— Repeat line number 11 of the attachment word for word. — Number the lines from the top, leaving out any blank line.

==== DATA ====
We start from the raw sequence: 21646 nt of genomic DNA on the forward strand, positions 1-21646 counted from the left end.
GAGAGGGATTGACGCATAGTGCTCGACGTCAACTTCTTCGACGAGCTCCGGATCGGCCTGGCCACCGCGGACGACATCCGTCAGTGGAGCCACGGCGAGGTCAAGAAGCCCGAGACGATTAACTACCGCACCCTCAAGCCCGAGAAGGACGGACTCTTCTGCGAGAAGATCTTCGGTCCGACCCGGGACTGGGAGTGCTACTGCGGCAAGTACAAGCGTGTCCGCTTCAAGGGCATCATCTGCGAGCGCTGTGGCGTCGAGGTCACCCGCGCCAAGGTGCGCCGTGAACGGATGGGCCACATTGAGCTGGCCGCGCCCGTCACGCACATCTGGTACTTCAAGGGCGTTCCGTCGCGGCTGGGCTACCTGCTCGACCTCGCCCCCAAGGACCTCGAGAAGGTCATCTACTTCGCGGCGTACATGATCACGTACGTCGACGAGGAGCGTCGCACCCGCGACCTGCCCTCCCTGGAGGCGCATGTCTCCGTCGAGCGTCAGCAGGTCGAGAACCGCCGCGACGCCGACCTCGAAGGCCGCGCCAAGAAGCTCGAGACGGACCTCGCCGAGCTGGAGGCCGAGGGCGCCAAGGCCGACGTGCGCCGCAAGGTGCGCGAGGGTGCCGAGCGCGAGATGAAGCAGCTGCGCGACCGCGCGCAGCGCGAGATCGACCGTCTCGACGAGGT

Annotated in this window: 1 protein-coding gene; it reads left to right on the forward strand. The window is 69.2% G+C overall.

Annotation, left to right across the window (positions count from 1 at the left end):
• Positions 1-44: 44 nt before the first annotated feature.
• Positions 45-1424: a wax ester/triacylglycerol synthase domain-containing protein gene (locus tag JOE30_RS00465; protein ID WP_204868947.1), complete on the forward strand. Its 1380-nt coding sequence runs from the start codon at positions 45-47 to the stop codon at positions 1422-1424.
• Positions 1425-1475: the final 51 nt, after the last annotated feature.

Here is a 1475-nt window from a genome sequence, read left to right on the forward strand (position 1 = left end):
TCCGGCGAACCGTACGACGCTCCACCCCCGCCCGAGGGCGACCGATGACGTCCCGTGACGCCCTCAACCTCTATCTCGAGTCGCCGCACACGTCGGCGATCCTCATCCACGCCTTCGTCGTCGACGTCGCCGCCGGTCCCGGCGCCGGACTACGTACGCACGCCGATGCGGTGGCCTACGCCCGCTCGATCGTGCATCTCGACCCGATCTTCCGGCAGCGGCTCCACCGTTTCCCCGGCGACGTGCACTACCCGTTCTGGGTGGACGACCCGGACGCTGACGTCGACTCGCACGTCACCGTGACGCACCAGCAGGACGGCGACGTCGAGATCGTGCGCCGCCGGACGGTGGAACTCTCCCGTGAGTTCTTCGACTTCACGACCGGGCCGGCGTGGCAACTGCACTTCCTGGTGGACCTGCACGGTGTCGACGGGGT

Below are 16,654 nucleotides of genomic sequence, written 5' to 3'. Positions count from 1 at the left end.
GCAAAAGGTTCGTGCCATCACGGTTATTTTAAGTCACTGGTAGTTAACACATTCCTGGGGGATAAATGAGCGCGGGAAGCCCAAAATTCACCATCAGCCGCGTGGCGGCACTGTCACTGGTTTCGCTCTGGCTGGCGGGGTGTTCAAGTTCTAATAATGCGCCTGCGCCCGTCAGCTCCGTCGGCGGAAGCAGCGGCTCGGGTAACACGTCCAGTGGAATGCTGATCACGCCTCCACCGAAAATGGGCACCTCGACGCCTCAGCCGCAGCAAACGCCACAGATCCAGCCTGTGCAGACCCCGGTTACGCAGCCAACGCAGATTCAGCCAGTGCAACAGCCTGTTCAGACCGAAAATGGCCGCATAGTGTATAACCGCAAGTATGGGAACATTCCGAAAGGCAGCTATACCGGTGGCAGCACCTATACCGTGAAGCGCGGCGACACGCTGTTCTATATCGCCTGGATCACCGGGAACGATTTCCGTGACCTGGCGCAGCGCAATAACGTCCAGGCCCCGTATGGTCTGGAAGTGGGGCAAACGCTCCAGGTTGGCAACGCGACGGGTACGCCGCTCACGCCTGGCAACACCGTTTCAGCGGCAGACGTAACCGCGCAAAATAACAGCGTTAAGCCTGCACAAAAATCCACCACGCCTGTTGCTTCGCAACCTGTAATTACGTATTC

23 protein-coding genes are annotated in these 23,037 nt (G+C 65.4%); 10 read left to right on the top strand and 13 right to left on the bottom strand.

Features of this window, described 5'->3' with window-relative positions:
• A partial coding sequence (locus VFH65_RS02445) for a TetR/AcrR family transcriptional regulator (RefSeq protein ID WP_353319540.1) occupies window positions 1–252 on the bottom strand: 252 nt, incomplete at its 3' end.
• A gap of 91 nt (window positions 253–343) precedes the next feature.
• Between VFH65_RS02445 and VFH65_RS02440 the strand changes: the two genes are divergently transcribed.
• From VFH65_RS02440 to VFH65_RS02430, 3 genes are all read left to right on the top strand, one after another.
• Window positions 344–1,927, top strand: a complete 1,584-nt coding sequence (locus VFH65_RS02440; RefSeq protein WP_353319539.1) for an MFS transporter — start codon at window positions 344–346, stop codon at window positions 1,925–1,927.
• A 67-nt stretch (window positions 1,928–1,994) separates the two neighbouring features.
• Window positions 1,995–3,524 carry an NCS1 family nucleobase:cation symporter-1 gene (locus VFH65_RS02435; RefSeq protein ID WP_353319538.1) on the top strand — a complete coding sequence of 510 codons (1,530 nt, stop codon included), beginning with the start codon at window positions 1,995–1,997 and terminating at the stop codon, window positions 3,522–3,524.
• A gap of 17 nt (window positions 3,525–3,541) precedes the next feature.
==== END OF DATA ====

GCAAAAGGTTCGTGCCATCACGGTTATTTTAAGTCACTGGTAGTTAACACATTCCTGGGGGATAAATGAGCGCGGGAAGCCCAAAATTCACCATCAGCCGCGTGGCGGCACTGTCACTGGTTTCGCTCTGGCTGGCGGGGTGTTCAAGTTCTAATAATGCGCCTGCGCCCGTCAGCTCCGTCGGCGGAAGCAGCGGCTCGGGTAACACGTCCAGTGGAATGCTGATCACGCCTCCACCGAAAATGGGCACCTCGACGCCTCAGCCGCAGCAAACGCCACAGATCCAGCCTGTGCAGACCCCGGTTACGCAGCCAACGCAGATTCAGCCAGTGCAACAGCCTGTTCAGACCGAAAATGGCCGCATAGTGTATAACCGCAAGTATGGGAACATTCCGAAAGGCAGCTATACCGGTGGCAGCACCTATACCGTGAAGCGCGGCGACACGCTGTTCTATATCGCCTGGATCACCGGGAACGATTTCCGTGACCTGGCGCAGCGCAATAACGTCCAGGCCCCGTATGGTCTGGAAGTGGGGCAAACGCTCCAGGTTGGCAACGCGACGGGTACGCCGCTCACGCCTGGCAACACCGTTTCAGCGGCAGACGTAACCGCGCAAAATAACAGCGTTAAGCCTGCACAAAAATCCACCACGCCTGTTGCTTCGCAACCTGTAATTACGTATTC